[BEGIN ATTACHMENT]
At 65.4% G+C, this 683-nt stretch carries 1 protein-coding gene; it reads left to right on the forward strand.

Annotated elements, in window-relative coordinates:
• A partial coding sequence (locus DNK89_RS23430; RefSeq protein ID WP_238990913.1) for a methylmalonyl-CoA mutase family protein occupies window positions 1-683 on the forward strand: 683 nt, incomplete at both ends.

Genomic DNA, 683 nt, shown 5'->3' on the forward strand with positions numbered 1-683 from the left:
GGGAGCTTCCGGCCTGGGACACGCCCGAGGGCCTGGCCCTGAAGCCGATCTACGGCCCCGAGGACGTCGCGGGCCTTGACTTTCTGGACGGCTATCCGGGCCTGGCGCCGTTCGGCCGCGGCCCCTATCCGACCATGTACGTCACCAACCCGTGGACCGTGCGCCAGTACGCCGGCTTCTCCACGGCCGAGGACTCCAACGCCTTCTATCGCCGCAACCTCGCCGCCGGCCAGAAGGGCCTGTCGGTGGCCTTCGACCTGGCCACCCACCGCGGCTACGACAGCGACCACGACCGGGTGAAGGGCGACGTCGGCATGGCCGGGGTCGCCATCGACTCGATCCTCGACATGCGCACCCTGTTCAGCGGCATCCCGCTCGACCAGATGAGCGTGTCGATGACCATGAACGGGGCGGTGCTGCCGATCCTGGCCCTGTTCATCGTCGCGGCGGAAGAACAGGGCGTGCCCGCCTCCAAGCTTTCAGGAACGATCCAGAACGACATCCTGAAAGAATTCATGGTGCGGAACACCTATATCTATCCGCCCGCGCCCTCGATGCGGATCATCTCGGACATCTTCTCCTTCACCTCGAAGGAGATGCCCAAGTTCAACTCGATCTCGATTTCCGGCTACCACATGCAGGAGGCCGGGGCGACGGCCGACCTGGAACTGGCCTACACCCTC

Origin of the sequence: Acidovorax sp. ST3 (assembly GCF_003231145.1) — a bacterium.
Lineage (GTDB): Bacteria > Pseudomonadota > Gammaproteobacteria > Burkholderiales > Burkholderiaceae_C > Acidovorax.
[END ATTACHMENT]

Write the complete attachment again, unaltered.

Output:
At 65.4% G+C, this 683-nt stretch carries 1 protein-coding gene; it reads left to right on the forward strand.

Annotated elements, in window-relative coordinates:
• A partial coding sequence (locus DNK89_RS23430; RefSeq protein ID WP_238990913.1) for a methylmalonyl-CoA mutase family protein occupies window positions 1-683 on the forward strand: 683 nt, incomplete at both ends.

Genomic DNA, 683 nt, shown 5'->3' on the forward strand with positions numbered 1-683 from the left:
GGGAGCTTCCGGCCTGGGACACGCCCGAGGGCCTGGCCCTGAAGCCGATCTACGGCCCCGAGGACGTCGCGGGCCTTGACTTTCTGGACGGCTATCCGGGCCTGGCGCCGTTCGGCCGCGGCCCCTATCCGACCATGTACGTCACCAACCCGTGGACCGTGCGCCAGTACGCCGGCTTCTCCACGGCCGAGGACTCCAACGCCTTCTATCGCCGCAACCTCGCCGCCGGCCAGAAGGGCCTGTCGGTGGCCTTCGACCTGGCCACCCACCGCGGCTACGACAGCGACCACGACCGGGTGAAGGGCGACGTCGGCATGGCCGGGGTCGCCATCGACTCGATCCTCGACATGCGCACCCTGTTCAGCGGCATCCCGCTCGACCAGATGAGCGTGTCGATGACCATGAACGGGGCGGTGCTGCCGATCCTGGCCCTGTTCATCGTCGCGGCGGAAGAACAGGGCGTGCCCGCCTCCAAGCTTTCAGGAACGATCCAGAACGACATCCTGAAAGAATTCATGGTGCGGAACACCTATATCTATCCGCCCGCGCCCTCGATGCGGATCATCTCGGACATCTTCTCCTTCACCTCGAAGGAGATGCCCAAGTTCAACTCGATCTCGATTTCCGGCTACCACATGCAGGAGGCCGGGGCGACGGCCGACCTGGAACTGGCCTACACCCTC

Origin of the sequence: Acidovorax sp. ST3 (assembly GCF_003231145.1) — a bacterium.
Lineage (GTDB): Bacteria > Pseudomonadota > Gammaproteobacteria > Burkholderiales > Burkholderiaceae_C > Acidovorax.